Paul Schrader Film Noir Essay

Paul Schrader Film Noir Essay-74
The noir hero dreads to look ahead, but instead tries to survive by the day, and if unsuccessful at that, he retreats into the past.Thus film noir’s techniques emphasize loss, nostalgia, lack of clear priorities, insecurity; then submerge these self-doubts in mannerism and style.

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While the term itself is valid, film noir as a genre is a misnomer.

More properly, film noir should be considered a style unto itself, but definitively not genre, defined by the very definitions of the words “style” and “genre”.

Guiding spirits (1943) gives us a dead man explaining episodes from his life to an inquisitive official in the afterlife.

The more flagrant cases, however, involve dead narrators who recount the entire film we see in voice-over, as in our prototype (1938 play, 1940 film).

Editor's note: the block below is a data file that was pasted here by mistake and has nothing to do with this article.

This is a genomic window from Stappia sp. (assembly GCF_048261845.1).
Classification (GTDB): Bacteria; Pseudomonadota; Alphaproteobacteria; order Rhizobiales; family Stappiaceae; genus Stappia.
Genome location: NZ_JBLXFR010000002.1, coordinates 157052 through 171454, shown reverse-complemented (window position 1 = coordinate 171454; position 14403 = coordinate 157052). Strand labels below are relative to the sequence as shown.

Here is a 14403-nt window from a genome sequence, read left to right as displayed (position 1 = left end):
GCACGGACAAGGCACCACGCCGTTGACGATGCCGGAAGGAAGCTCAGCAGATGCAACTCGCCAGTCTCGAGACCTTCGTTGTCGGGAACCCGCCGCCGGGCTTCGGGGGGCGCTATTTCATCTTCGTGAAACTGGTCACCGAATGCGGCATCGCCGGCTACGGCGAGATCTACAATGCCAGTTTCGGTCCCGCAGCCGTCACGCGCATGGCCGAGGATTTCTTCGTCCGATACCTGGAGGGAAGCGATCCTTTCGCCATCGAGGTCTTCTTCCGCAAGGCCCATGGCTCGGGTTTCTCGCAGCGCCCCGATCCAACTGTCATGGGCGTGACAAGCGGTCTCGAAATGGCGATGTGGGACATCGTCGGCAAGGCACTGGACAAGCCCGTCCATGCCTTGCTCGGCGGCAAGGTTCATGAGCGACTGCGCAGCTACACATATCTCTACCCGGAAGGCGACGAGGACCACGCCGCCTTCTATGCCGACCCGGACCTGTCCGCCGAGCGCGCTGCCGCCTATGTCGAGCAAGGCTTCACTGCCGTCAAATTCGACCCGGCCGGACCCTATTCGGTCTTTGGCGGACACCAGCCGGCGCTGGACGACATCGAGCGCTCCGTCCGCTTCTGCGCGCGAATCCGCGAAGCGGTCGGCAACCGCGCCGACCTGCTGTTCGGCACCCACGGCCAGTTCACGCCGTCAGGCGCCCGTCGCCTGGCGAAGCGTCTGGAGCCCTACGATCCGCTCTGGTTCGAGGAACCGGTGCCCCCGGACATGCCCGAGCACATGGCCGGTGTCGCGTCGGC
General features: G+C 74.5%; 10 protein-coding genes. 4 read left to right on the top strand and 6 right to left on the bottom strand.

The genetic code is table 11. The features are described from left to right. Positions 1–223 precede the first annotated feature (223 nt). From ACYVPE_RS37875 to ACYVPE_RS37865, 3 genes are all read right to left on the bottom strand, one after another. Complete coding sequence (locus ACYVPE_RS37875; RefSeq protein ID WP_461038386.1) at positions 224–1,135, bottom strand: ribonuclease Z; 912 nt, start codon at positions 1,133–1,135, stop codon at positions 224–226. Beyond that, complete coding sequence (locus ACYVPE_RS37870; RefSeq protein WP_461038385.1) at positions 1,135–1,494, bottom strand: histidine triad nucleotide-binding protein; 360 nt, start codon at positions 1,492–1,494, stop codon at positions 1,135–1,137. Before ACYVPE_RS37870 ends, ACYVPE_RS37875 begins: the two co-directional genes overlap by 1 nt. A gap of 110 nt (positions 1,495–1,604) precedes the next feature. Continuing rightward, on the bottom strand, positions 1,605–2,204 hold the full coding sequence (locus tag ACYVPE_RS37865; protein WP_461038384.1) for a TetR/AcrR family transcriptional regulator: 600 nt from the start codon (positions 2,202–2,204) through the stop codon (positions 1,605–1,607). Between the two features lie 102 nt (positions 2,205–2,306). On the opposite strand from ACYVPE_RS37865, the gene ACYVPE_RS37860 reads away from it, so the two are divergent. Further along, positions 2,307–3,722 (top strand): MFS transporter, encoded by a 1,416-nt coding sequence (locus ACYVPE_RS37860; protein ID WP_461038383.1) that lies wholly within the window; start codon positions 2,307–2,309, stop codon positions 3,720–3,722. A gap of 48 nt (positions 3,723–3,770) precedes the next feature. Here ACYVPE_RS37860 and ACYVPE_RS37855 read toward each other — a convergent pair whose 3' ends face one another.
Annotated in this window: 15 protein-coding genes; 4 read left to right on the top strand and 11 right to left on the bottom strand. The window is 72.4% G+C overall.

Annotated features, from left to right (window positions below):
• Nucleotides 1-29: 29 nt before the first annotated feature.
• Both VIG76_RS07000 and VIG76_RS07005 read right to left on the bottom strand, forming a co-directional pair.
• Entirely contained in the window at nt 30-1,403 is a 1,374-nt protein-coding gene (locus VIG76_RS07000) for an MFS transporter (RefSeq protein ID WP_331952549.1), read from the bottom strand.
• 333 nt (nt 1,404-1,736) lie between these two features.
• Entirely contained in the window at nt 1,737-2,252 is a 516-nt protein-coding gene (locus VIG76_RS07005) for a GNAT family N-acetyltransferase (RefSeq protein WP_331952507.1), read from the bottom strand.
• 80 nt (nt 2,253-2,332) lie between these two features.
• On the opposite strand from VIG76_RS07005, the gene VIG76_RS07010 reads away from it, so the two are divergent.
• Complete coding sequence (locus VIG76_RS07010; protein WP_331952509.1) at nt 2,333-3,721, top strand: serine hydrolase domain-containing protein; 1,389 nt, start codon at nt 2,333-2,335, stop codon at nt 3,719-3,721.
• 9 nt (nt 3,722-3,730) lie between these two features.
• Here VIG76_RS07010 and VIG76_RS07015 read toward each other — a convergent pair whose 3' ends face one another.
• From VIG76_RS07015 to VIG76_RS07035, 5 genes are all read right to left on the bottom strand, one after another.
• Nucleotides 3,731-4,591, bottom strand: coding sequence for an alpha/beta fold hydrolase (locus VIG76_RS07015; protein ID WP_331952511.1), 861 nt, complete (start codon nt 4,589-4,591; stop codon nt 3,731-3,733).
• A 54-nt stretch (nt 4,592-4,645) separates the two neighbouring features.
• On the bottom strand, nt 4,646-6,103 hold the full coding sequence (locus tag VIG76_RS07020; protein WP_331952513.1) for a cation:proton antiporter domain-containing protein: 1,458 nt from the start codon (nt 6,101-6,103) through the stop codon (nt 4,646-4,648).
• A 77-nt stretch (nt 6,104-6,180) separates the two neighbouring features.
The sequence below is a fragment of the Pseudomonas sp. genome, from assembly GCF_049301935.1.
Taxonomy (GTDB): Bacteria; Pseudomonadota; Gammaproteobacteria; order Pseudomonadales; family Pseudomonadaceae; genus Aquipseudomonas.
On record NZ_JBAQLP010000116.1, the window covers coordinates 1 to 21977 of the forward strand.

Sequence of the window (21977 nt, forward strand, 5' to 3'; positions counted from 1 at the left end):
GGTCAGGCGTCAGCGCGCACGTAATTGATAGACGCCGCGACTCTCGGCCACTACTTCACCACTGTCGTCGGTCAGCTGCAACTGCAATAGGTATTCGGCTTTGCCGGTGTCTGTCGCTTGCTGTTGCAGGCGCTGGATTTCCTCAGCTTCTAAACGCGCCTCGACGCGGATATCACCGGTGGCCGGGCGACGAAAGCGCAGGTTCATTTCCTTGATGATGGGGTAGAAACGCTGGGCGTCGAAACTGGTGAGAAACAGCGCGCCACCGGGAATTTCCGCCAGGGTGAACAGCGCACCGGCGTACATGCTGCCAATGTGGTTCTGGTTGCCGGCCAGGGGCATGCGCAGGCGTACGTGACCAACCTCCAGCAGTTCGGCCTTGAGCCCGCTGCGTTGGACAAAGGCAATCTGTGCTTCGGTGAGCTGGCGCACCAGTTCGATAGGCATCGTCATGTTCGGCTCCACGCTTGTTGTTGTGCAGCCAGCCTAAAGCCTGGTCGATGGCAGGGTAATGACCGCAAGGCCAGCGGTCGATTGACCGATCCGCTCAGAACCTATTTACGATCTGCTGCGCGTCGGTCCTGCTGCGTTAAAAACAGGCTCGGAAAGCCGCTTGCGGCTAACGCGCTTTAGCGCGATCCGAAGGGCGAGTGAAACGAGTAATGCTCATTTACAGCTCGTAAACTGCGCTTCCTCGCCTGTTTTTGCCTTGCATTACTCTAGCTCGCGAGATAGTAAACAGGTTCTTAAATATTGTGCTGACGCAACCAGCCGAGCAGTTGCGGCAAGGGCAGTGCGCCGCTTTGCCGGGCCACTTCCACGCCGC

During the escape sequence he rapidly introduces each of his comrades.

The line might be taken as Waldo’s dying words spoken offscreen, except that the line is miked far more closely than his speech earlier in the scene, when he’s actually closer to he camera.

There emerged a rough menu for handling them, and ambitious filmmakers played with several possibilities.

That play didn’t stop in the Forties; we still have new versions of flashbacks, subjectivity, and the like.

That opening has become a touchstone for the grim fatalism of film noir, as well as a mark of daring screenwriting. And anybody interested in Hollywood film knows that such narrators are hallmarks of a giddy period of cinematic innovation, as recognizably “1940s” as flashbacks, moody subjective sequences, and twisty plots.

In that era we find narrators well outside that terrain known as noir.


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